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Virginia: A Corner of a Foreign Field that is Forever Spain

Last week I enjoyed a spectacular trip around the wineries and wine regions of Virginia. The state, or more correctly Commonwealth, is a beautiful place and the wine areas are largely dominated by the Blue Ridge Mountains and the Appalachians. Indeed Virginia is hot and humid – in the summer anyway, so quality grapes can really only thrive at the higher altitudes of the Blue Ridge, or near the ragged, Rias Baixas-like coastline of Chesapeake Bay.

Most of the American wines that we are offered on this side of the Atlantic are made from a narrow range of Grape varieties; Chardonnay, Cabernet Sauvignon, Pinot Noir and Zinfandel with a few others thrown in to spice up the mix. Well Virginia has some success with these, but their growing season is short, so they really need early ripening grapes that can cope with their climate. Because of this the fledgling Virginian wine industry has had to think outside of the box a bit, when choosing which grapes to plant. This has meant that a few varieties that are a little unusual have found a niche for themselves in Virginia.

In this list Virginia’s own Norton grape stood out for me as did some examples of Viognier, Cabernet Franc, Petit Verdot and even Petit Manseng. The real thrill though, was seeing some Spanish grape varieties being put to good use. I enjoyed a simple, but attractive red wine made from a blend of France’s Fer Servadou and Spain’s Tempranillo, but as so often it was the whites that excited.

White Spanish grape varieties are largely unsung heroes that do not receive the attention that they deserve in Spain let alone outside, so it was a great pleasure to try some so far from their native land. In fact even Petit Manseng can almost count as a Spanish grape given that its use is allowed in Txacolí de Álava.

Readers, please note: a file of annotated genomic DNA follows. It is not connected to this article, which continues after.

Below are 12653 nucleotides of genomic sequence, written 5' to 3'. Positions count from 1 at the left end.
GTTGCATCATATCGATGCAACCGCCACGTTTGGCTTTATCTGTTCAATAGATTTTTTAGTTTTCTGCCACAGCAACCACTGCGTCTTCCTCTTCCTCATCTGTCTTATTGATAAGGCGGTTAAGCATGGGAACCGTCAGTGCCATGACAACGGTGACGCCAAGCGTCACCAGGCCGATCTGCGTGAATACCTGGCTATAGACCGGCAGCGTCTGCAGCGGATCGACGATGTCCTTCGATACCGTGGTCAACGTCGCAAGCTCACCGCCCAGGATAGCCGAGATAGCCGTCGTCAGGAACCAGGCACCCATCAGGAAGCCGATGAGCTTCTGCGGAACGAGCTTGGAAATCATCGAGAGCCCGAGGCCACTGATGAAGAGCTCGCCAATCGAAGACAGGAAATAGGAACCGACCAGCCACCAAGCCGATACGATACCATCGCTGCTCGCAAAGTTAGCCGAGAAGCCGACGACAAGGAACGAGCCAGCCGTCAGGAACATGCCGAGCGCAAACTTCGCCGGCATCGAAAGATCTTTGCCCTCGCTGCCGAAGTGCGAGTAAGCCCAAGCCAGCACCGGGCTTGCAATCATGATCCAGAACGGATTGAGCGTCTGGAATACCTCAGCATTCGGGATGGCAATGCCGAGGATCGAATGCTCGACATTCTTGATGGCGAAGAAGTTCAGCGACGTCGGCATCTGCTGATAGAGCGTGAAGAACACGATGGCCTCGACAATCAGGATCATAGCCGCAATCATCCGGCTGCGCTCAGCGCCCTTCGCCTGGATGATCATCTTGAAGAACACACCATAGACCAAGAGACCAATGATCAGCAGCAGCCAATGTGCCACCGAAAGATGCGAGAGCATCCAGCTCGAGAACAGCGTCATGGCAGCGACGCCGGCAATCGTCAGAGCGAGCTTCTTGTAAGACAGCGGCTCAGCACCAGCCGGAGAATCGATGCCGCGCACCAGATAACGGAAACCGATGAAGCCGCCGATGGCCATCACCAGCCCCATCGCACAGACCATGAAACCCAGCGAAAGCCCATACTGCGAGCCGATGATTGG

In particular I was really struck by a Verdejo from Keswick Vineyards (pronounced Kez-Wik locally). I always find Verdejo from Rueda, in Castille, to be more rewarding than the Sauvignon Blanc – which must be an easier wine to sell on the international market – and the same was true here. With one or two noble exceptions Sauvignon does not seem to prosper in Virginia’s climate, so perhaps this Verdejo is a pointer to the future of crisp dry white wines in the Commonwealth?

Excitingly there is also some Albariño grown here too and they really show the enticing nature of this beguiling grape. Two examples stood out:

Willowcroft Vineyard’s 2009 Albarino from Loudon County in Northern Virginia, not far from Washington, showed the richer, almost Viognier-like side of the variety.

Nearby Chrysalis Vineyard on the other hand produced a 2009 Albariño that showcased the grapes’ delicate characteristics, still scented and fragrant, but with a crisper seam of acidity. I was fortunate enough to enjoy a long chat with Jennifer McCloud who created Chrysalis Vineyards in 1996. She is a passionate spokeswoman for Virginia wines generally and the Norton grape in particular. There is something Mediterranean about her spirit and the Chrysalis Norton based reds seem to end up tasting a little Italian or Spanish in style. Indeed she grows some Tempranillo and Graciano which finds its way into some of her red wines.

It seems that however far I roam, I still stumble across a little piece of Spain and I am really thrilled that these grapes are beginning to receive the attention they deserve. So far these Spanish varieties are the exception in Virginia rather than the rule, but they suit the climate so well and can produce wines that are such a pleasure to drink that I am sure they will increasingly leave the experimentation blocks and be planted in the main vineyards in ever larger numbers.


Quentin Sadler

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